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Страна Конструктор Название Год Фото Текст

Hansa-Brandenburg KDW/W.11

Страна: Германия

Год: 1916

Single-seat seaplane fighting scout

Hansa-Brandenburg - GW / GDW - 1916 - Германия<– –>Hansa-Brandenburg - KF - 1916 - Германия


В.Обухович, А.Никифоров Самолеты Первой Мировой войны


На основе KD был разработан поплавковый одноместный разведчик-истребитель KDW. В серии строился увеличенный вариант под индексами W11 (с двигателем Bz.IV) и W25 (с Bz.III).


O.Thetford, P.Gray German Aircraft of the First World War (Putnam)


Brandenburg K.D.W.

  During 1916 Ernst Heinkel prepared a design for a single-seat scout for the Austrian Army. Although conventional in most respects, the aircraft featured a novel system of wing bracing in the form of four vee struts joined in the centre of the wing bay by their apices. This arrangement gave a star configuration, and the aircraft was, in fact, dubbed "star strutter". The Brandenburg K.D. (Kampf Doppeldecker), as the type was designated, was license-built by the Austrian factories of Phonix and Ufag as the D I (Hansa Brandenburg D I (Ph) Series 28 and Hansa Brandenburg D I (Ufag) Series 65). Phonix subsequently developed the design on more conventional lines and introduced a more orthodox strut arrangement and empennage. This variant went into further production as their own D II and D III series.
  In view of the demand for seaplane-station fighter defence aircraft and his considerable seaplane design experience, Heinkel decided to convert the K.D. to a seaplane fighter type as a stop gap, to reinforce the supply of Albatros W 4 and Rumpler 6BI seaplanes. In actual fact, the prototype adaptation amounted to little more than a slight increase in wingspan and mounting the K.D. airframe on a twin-float chassis. Later, the inclusion of a certain amount of fin area below the rear fuselage was found necessary to compensate the additional keel surface presented by the floats, and ultimately an upper fin was also added. Despite these modifications the K.D.W., like the landplane version, proved very difficult to fly. Due to the blanketing of the small rudder by the deep fuselage, directional stability was extremely poor, and recovery from a spin was more by luck than by any degree of skill.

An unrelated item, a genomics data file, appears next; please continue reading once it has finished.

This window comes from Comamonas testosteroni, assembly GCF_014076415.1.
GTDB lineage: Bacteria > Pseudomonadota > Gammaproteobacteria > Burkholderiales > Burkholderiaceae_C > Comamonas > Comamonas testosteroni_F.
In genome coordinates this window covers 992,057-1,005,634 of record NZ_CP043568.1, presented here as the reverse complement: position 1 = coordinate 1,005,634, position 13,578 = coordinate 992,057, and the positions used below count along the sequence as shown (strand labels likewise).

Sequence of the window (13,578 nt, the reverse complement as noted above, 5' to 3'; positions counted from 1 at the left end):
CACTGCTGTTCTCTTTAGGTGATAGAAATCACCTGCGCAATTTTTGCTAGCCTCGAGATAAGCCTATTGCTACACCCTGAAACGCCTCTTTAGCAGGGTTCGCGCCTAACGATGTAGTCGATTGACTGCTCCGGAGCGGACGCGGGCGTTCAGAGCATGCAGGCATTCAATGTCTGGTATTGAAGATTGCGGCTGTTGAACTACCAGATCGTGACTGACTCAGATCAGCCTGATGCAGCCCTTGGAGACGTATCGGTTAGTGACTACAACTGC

The prototype (Marine No. 748) and early production models were fitted with the 150 h.p. Benz engine and a car-type radiator; likewise an interim production batch (Nos. 1067-1076), which also had additional outsplayed vee struts to brace the wingtips. All remaining aircraft were fitted with the 160 h.p. Maybach engine and flush-type radiator mounted in the centresection of the top wing to starboard of the centre. Exhaust manifolds were of the chimney type in the Benz-powered aircraft, except on the prototype, which had stub pipes. The Maybach K.D.W.s had a collector manifold with only a single ejector pipe showing on the starboard side.
  Engines were neatly faired with hooded metal panels, which curved in from the upper longerons, giving a "head and shoulders" cross-section which afforded the pilot quite good forward vision. The fuselage itself was based on four spruce longerons, with ply formers forward and spruce spacers and transverse diagonal bracing members aft of the cockpit section. There was very little taper in fuselage depth. The curved decking maintained almost the same height as the depth between the longerons and extended right aft to the sternpost. The whole of the fuselage was plywood covered, as were also the vertical fins.
  Tail surfaces were framed from steel tube and fabric covered. The rectangular rudder had a small balance portion atop the fuselage, but when the upper fin was introduced on the later models this was deleted. The large triangular tailplane, to which the unbalanced parallel chord elevators were hinged, was mounted directly on the upper longerons and braced to the underside of the fuselage with two streamlined steel struts.
  The wings were of straightforward rectangular profile, of equal span and fabric covered. Their conventional wooden construction was based on two main spars, with a further auxiliary spar at approximately two-thirds chord, to which were hinged the unbalanced parallel-chord ailerons. The attachment point for the upper outboard vee of the "star-strut" interplane bracing was located almost at the extreme end of the aileron, and it was found in practice that the considerable overhang portion of the upper wing tended to flex as the ailerons were actuated, reducing the sensitivity of these controls. In consequence, a light steel-tube vee was fitted, splaying outward from the lower strut anchorage, to brace the upper wing more rigidly and make the aileron control more positive. The "star-struts" themselves were basically light-gauge circular steel tubes faired with plywood. Centre-section struts were of plain circular steel tube, like the auxiliary tip struts, and of inverted vee form.